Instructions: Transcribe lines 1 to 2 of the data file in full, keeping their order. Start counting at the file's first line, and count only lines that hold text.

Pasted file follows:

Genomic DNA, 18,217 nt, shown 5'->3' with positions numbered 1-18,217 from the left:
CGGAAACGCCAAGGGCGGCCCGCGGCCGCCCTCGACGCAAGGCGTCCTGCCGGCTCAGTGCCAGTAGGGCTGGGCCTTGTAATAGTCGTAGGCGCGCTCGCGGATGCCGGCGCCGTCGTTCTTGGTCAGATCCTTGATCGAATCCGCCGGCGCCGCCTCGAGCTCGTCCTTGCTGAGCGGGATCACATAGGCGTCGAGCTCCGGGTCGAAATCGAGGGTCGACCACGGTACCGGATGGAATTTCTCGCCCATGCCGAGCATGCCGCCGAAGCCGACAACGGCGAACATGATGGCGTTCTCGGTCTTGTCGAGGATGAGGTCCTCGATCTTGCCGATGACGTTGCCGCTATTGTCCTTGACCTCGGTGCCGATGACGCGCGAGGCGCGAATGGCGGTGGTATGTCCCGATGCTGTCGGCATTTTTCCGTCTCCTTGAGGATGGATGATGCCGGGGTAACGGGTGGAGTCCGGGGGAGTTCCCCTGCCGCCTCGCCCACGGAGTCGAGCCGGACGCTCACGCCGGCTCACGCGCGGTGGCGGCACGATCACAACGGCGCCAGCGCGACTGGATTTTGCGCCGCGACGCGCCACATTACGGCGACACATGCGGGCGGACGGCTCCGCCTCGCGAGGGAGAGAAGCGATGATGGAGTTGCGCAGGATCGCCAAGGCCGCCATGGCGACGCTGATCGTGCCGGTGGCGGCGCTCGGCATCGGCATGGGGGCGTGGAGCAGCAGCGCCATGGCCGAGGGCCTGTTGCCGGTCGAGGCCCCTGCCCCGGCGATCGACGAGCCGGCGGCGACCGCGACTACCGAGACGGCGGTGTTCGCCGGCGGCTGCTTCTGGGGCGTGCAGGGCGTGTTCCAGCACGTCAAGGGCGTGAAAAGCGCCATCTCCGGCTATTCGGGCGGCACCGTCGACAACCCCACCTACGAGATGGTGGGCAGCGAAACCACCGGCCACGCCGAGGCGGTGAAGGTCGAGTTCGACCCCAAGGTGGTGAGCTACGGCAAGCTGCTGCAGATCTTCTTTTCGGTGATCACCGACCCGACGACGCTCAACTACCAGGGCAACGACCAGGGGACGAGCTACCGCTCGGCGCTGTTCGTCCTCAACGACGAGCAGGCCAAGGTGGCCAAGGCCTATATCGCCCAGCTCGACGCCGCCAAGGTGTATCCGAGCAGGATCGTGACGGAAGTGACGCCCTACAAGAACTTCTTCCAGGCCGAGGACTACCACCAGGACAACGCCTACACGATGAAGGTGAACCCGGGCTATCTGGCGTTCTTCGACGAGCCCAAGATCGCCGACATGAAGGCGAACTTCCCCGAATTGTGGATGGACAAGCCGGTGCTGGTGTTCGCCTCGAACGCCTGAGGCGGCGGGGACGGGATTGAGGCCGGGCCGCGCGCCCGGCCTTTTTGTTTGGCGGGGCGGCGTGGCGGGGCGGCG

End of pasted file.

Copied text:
Genomic DNA, 18,217 nt, shown 5'->3' with positions numbered 1-18,217 from the left:
CGGAAACGCCAAGGGCGGCCCGCGGCCGCCCTCGACGCAAGGCGTCCTGCCGGCTCAGTGCCAGTAGGGCTGGGCCTTGTAATAGTCGTAGGCGCGCTCGCGGATGCCGGCGCCGTCGTTCTTGGTCAGATCCTTGATCGAATCCGCCGGCGCCGCCTCGAGCTCGTCCTTGCTGAGCGGGATCACATAGGCGTCGAGCTCCGGGTCGAAATCGAGGGTCGACCACGGTACCGGATGGAATTTCTCGCCCATGCCGAGCATGCCGCCGAAGCCGACAACGGCGAACATGATGGCGTTCTCGGTCTTGTCGAGGATGAGGTCCTCGATCTTGCCGATGACGTTGCCGCTATTGTCCTTGACCTCGGTGCCGATGACGCGCGAGGCGCGAATGGCGGTGGTATGTCCCGATGCTGTCGGCATTTTTCCGTCTCCTTGAGGATGGATGATGCCGGGGTAACGGGTGGAGTCCGGGGGAGTTCCCCTGCCGCCTCGCCCACGGAGTCGAGCCGGACGCTCACGCCGGCTCACGCGCGGTGGCGGCACGATCACAACGGCGCCAGCGCGACTGGATTTTGCGCCGCGACGCGCCACATTACGGCGACACATGCGGGCGGACGGCTCCGCCTCGCGAGGGAGAGAAGCGATGATGGAGTTGCGCAGGATCGCCAAGGCCGCCATGGCGACGCTGATCGTGCCGGTGGCGGCGCTCGGCATCGGCATGGGGGCGTGGAGCAGCAGCGCCATGGCCGAGGGCCTGTTGCCGGTCGAGGCCCCTGCCCCGGCGATCGACGAGCCGGCGGCGACCGCGACTACCGAGACGGCGGTGTTCGCCGGCGGCTGCTTCTGGGGCGTGCAGGGCGTGTTCCAGCACGTCAAGGGCGTGAAAAGCGCCATCTCCGGCTATTCGGGCGGCACCGTCGACAACCCCACCTACGAGATGGTGGGCAGCGAAACCACCGGCCACGCCGAGGCGGTGAAGGTCGAGTTCGACCCCAAGGTGGTGAGCTACGGCAAGCTGCTGCAGATCTTCTTTTCGGTGATCACCGACCCGACGACGCTCAACTACCAGGGCAACGACCAGGGGACGAGCTACCGCTCGGCGCTGTTCGTCCTCAACGACGAGCAGGCCAAGGTGGCCAAGGCCTATATCGCCCAGCTCGACGCCGCCAAGGTGTATCCGAGCAGGATCGTGACGGAAGTGACGCCCTACAAGAACTTCTTCCAGGCCGAGGACTACCACCAGGACAACGCCTACACGATGAAGGTGAACCCGGGCTATCTGGCGTTCTTCGACGAGCCCAAGATCGCCGACATGAAGGCGAACTTCCCCGAATTGTGGATGGACAAGCCGGTGCTGGTGTTCGCCTCGAACGCCTGAGGCGGCGGGGACGGGATTGAGGCCGGGCCGCGCGCCCGGCCTTTTTGTTTGGCGGGGCGGCGTGGCGGGGCGGCG